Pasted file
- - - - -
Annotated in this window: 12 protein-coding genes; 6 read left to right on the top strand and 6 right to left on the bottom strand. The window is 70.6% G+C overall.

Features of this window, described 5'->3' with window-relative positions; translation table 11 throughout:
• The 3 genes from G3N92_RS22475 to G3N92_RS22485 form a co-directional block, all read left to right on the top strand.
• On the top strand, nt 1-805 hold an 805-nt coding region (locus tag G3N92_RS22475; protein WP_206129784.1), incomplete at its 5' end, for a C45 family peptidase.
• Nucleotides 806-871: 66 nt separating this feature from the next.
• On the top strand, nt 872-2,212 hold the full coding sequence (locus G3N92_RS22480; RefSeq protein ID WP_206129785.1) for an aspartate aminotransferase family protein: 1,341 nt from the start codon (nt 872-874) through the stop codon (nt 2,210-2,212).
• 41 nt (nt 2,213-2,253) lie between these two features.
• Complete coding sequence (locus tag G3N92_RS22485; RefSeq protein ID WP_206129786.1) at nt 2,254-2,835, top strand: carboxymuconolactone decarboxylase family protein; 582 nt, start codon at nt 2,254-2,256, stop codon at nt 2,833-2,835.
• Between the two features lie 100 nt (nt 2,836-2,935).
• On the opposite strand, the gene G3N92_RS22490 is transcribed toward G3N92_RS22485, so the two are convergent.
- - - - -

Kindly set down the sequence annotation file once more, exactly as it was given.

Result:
Annotated in this window: 12 protein-coding genes; 6 read left to right on the top strand and 6 right to left on the bottom strand. The window is 70.6% G+C overall.

Features of this window, described 5'->3' with window-relative positions; translation table 11 throughout:
• The 3 genes from G3N92_RS22475 to G3N92_RS22485 form a co-directional block, all read left to right on the top strand.
• On the top strand, nt 1-805 hold an 805-nt coding region (locus tag G3N92_RS22475; protein WP_206129784.1), incomplete at its 5' end, for a C45 family peptidase.
• Nucleotides 806-871: 66 nt separating this feature from the next.
• On the top strand, nt 872-2,212 hold the full coding sequence (locus G3N92_RS22480; RefSeq protein ID WP_206129785.1) for an aspartate aminotransferase family protein: 1,341 nt from the start codon (nt 872-874) through the stop codon (nt 2,210-2,212).
• 41 nt (nt 2,213-2,253) lie between these two features.
• Complete coding sequence (locus tag G3N92_RS22485; RefSeq protein ID WP_206129786.1) at nt 2,254-2,835, top strand: carboxymuconolactone decarboxylase family protein; 582 nt, start codon at nt 2,254-2,256, stop codon at nt 2,833-2,835.
• Between the two features lie 100 nt (nt 2,836-2,935).
• On the opposite strand, the gene G3N92_RS22490 is transcribed toward G3N92_RS22485, so the two are convergent.